Microsoft’s Windows Home Server platform helps families and home-based businesses better protect, organize, and access up to 10 PCs. Based upon Microsoft’s enterprise-level Server platform, it gives the average user at home some of the powerful server functionally without having to be an IT expert. It enables centralized backup, health monitoring, file sharing, printer sharing, media streaming, and remote access.
Windows Home Server 2011, the second release of the product, will be in stores sometime in 2011. At the time of this writing, the Release Candidate edition is publically available via the Microsoft Connect beta program.
In this article, we’ll review the history of Windows Home Server, and review the system requirements and new features coming in the 2011 release.
In November 2007, the first release of Windows Home Server hit stores, based on the enterprise-level Windows Server 2003 SP2 OS. It sells for about $100 for just the OS software that you can install yourself onto a compatible PC or $350 and up for pre-configured systems loaded with the software.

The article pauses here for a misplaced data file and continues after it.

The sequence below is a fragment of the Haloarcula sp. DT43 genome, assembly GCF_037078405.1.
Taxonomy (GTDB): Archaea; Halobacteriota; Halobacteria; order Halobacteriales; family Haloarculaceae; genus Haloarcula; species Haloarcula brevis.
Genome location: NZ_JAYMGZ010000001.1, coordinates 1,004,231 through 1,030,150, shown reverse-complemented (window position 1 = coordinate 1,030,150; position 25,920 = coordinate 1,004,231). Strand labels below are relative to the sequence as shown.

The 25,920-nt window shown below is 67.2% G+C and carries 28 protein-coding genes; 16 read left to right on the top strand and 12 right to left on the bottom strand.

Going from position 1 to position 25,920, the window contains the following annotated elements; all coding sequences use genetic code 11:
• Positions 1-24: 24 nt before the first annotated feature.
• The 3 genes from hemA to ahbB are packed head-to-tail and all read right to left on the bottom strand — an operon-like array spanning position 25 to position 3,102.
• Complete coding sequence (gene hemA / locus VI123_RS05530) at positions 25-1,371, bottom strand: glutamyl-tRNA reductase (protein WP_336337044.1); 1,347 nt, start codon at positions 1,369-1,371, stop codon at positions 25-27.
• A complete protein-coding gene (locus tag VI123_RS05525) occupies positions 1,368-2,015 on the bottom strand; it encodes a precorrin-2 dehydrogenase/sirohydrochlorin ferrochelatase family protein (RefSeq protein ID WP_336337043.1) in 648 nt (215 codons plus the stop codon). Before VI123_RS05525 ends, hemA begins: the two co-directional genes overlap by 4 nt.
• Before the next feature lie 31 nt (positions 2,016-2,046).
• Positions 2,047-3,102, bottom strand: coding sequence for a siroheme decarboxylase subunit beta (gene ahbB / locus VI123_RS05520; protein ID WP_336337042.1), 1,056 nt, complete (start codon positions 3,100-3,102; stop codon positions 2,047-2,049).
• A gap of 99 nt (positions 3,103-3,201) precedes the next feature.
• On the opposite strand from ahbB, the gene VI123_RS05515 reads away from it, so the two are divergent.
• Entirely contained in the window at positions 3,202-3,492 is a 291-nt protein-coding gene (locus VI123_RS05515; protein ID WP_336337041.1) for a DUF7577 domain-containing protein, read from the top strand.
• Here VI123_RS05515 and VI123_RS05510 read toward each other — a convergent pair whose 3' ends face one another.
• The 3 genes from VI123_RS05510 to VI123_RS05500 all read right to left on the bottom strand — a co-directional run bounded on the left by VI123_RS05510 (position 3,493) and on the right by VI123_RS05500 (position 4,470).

Between the release date and 2009, three major updates released, called Power Packs, similar to the service packs seen in regular Windows. This first Windows Home Server edition supports only a 32-bit processor on the PC that runs the server. However, the Power Packs added support of 64-bit processors for client PCs running Windows Vista or Windows 7.
In February 2011, the Release Candidate of the second versions, called Windows Home Server 2011 (code named “Vail”), was released. This release is based on the enterprise-level Windows Server 2008 R2 OS. It only supports the higher-performing 64-bit processor for the computer running the server. However, 32-bit and 64-bit is supported for Windows Vista and Windows 7 client PCs. Only 32-bit is supported for Windows XP client PCs.